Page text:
Musée Carnavalet: Histoire de Paris

Sorry for the lack of posts! I have been getting settled into my routine with classes and general busyness, and I hadn’t ventured out on any excursions until yesterday.

On the way home I decided to go to the Musée Carnavalet. I’d been meaning to go for quite a while, and finally yesterday I had some spare time. Unfortunately, I didn’t realize how vast and amazing the museum would be, and I didn’t allot myself nearly enough time. The museum was much more wonderful than I expected, and I had to hurry through a lot of it. I will surely return  soon to see more and hear a concert.

First, this is a FREE museum! That immediately merits points in its favor. Also, the museum is in Le Marais, a very chic right bank neighborhood near the center of Paris. The neighborhood is full of very high-fashion boutiques, art galleries, cafés, and shops. It’s always a fun place to walk around or grab a bite to eat. So before I even got to the museum, it already had potential.

Link Gallery

I came to the museum, which is housed in two old hôtels connected by a bridge. The entrance is through a courtyard. The buildings themselves are impressive, and they make a grand backdrop for the collections. The hôtel Carnavalet was built in 1548 and showcases fantastic architectural features. The hôtel Le Peletier de Saint-Fargeau houses an incredible orangerie (greenhouse) and surrounds a beautiful garden. There are over 100 rooms in the museum, and each shows a different period or aspect of Parisian history. The overall feeling of the museum is like being in a miniature castle (but this comparison is not intended to imply that it’s small!).

"Les retardataires" (The Latecomers)

The premise of this lovely museum is that it is dedicated to the history of Paris. Therefore, visitors can walk through rooms with collections from prehistoric Paris and the Roman era all the way through the time of the monarchs, the revolution, and modern day.

Sign Gallery

When I walked into the fantastic sign gallery at the museum’s entrance, I asked the man at the table in French if I could take one of the guides. He said that I certainly could and handed me one in French. I picked up one in English and told him that it was my langue maternelle, and he said “But you speak French! Here, take the French one too and you can switch between the two.” (This is a very loose translation.) I was happy to have the compliment, and told him “Thank you, that will be good for me since I am learning.” A compliment on my French from a Parisian stranger! Happy day! (It was a very basic conversation, and not too much to brag about, but a small triumph is welcome nonetheless.)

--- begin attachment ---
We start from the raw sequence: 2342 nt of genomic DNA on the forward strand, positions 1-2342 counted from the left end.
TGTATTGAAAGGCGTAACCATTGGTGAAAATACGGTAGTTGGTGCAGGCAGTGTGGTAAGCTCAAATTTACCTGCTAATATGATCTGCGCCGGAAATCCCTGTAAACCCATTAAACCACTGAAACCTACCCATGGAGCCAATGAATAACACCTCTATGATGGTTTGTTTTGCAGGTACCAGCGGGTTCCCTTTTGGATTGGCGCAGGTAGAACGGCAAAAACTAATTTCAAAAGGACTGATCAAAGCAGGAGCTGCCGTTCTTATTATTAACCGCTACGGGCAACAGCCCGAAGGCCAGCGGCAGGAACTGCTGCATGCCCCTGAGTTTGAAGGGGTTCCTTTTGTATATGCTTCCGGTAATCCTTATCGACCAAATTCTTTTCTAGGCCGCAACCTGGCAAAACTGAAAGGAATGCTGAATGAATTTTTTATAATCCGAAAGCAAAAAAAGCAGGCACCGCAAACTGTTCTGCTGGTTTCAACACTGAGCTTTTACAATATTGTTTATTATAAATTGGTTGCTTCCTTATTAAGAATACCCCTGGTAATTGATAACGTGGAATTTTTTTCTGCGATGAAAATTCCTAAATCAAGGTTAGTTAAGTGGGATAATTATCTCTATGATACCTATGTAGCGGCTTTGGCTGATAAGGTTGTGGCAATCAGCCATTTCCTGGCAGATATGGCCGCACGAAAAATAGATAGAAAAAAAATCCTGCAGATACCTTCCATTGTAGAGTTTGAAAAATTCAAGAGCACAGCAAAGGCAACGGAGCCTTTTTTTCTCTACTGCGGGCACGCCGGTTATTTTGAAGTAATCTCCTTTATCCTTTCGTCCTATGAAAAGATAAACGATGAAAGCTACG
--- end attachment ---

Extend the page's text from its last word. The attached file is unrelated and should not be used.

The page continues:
My favorite parts of the museum were the buildings themselves and their beautiful rooms (some decorated with furniture collections), the Roman ruins in the orangerie (It’s easy to forget about the Gallo-Roman period in Paris, but there were temples, baths, an amphitheater, and everything else Roman here for about 400 years!), and the paintings in the link gallery (the bridge connecting the two buildings). Also, the concise descriptions of each historical period were good (but they are in French, so bring a Francophone friend or get a listening guide). I was a bit disappointed by the revolutionary period rooms. They mostly contained models and smaller mementos from that time.

L'orangerie

As I was getting ready to leave the museum, they announced that there would be a classical concert with piano, violin, and singing. The cost was €10. I didn’t have time to stay and enjoy the music in this incredible setting (and imagine that I was

Roman Collection

here in another era being entertained at a party), but I will try to come back for another concert later on.

Highlights of this museum include: the gallery of shop signs from the 16th-20th centuries at the entrance, a chess set Louis XVI used to distract himself while awaiting the guillotine, a recreation of Marcel Proust’s bedroom with his bed and other furniture, carved stones from the Roman period, Neolithic dugout canoes from 2800-2500 BC, paintings of Paris’s belle epoque in the link gallery.

New Words: grève (strike), soutien (support), chausson (a fruit-filled pastry, often in apple: pomme), les cuivres (brass instruments), salarié (salaried employee), prestation (performance)

Cimetière du Père-Lachaise

Last Friday, the weather was beautiful. Actually, come to think of it, the weather has been perfect for a couple of weeks now. Anyway, my fellow foreigners and I went to our morning class and then had lunch as usual. After lunch, we came back for our afternoon oral language class, and the teacher announced that the copy machines were all broken and it was beautiful outside, so we were going to the Père Lachaise cemetery. We were all happy to be outside in the sunshine.

The cemetery is vast, and it is full of graves of Paris’s elite. It is still used as a cemetery today, but only the really rich or famous can be buried there. It is very hilly with cobblestones everywhere, so if you’re planning a trip you should wear comfortable shoes (I speak from experience; since this was an unplanned impromptu trip, I was wearing heals and it made the trip less pleasant). Since I didn’t know we were going on the trip, I not only wore uncomfortable shoes, but I also didn’t bring my camera. Sorry for the lack of photos in this post. I’ll make up for it in upcoming posts.